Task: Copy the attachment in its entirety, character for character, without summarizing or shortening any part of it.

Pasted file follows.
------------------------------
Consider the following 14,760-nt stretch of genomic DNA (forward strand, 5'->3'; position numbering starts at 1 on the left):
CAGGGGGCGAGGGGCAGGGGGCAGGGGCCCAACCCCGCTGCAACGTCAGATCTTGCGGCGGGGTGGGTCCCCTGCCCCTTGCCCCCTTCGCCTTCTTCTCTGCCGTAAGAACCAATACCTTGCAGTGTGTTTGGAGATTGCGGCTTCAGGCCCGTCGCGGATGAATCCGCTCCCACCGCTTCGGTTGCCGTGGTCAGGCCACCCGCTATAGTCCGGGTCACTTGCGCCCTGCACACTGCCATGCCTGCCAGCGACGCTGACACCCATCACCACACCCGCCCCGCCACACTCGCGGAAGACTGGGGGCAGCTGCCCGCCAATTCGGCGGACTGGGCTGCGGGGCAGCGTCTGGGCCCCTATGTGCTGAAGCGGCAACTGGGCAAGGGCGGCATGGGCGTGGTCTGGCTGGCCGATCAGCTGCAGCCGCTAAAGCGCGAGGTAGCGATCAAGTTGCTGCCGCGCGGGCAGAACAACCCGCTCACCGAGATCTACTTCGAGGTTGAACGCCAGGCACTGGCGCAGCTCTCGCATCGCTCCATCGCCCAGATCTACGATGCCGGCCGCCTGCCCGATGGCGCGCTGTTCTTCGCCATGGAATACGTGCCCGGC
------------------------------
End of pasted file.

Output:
Consider the following 14,760-nt stretch of genomic DNA (forward strand, 5'->3'; position numbering starts at 1 on the left):
CAGGGGGCGAGGGGCAGGGGGCAGGGGCCCAACCCCGCTGCAACGTCAGATCTTGCGGCGGGGTGGGTCCCCTGCCCCTTGCCCCCTTCGCCTTCTTCTCTGCCGTAAGAACCAATACCTTGCAGTGTGTTTGGAGATTGCGGCTTCAGGCCCGTCGCGGATGAATCCGCTCCCACCGCTTCGGTTGCCGTGGTCAGGCCACCCGCTATAGTCCGGGTCACTTGCGCCCTGCACACTGCCATGCCTGCCAGCGACGCTGACACCCATCACCACACCCGCCCCGCCACACTCGCGGAAGACTGGGGGCAGCTGCCCGCCAATTCGGCGGACTGGGCTGCGGGGCAGCGTCTGGGCCCCTATGTGCTGAAGCGGCAACTGGGCAAGGGCGGCATGGGCGTGGTCTGGCTGGCCGATCAGCTGCAGCCGCTAAAGCGCGAGGTAGCGATCAAGTTGCTGCCGCGCGGGCAGAACAACCCGCTCACCGAGATCTACTTCGAGGTTGAACGCCAGGCACTGGCGCAGCTCTCGCATCGCTCCATCGCCCAGATCTACGATGCCGGCCGCCTGCCCGATGGCGCGCTGTTCTTCGCCATGGAATACGTGCCCGGC